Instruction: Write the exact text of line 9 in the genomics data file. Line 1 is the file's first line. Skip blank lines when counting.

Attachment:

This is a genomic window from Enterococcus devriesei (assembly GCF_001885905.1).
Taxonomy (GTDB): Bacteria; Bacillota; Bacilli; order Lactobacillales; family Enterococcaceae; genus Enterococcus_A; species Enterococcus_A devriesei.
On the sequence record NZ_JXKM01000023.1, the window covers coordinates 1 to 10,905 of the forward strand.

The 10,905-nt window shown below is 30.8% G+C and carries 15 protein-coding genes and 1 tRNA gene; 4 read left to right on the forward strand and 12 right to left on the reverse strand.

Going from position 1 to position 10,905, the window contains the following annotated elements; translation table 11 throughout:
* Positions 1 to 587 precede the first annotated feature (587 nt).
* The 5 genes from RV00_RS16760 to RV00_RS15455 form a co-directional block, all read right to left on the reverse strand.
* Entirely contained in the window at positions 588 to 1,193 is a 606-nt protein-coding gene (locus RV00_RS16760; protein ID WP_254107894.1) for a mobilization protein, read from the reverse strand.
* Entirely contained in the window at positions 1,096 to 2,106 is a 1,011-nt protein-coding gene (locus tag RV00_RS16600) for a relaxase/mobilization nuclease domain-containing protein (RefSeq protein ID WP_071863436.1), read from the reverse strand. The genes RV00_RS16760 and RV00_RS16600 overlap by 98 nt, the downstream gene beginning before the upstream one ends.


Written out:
* Entirely contained in the window at positions 1,096 to 2,106 is a 1,011-nt protein-coding gene (locus tag RV00_RS16600) for a relaxase/mobilization nuclease domain-containing protein (RefSeq protein ID WP_071863436.1), read from the reverse strand. The genes RV00_RS16760 and RV00_RS16600 overlap by 98 nt, the downstream gene beginning before the upstream one ends.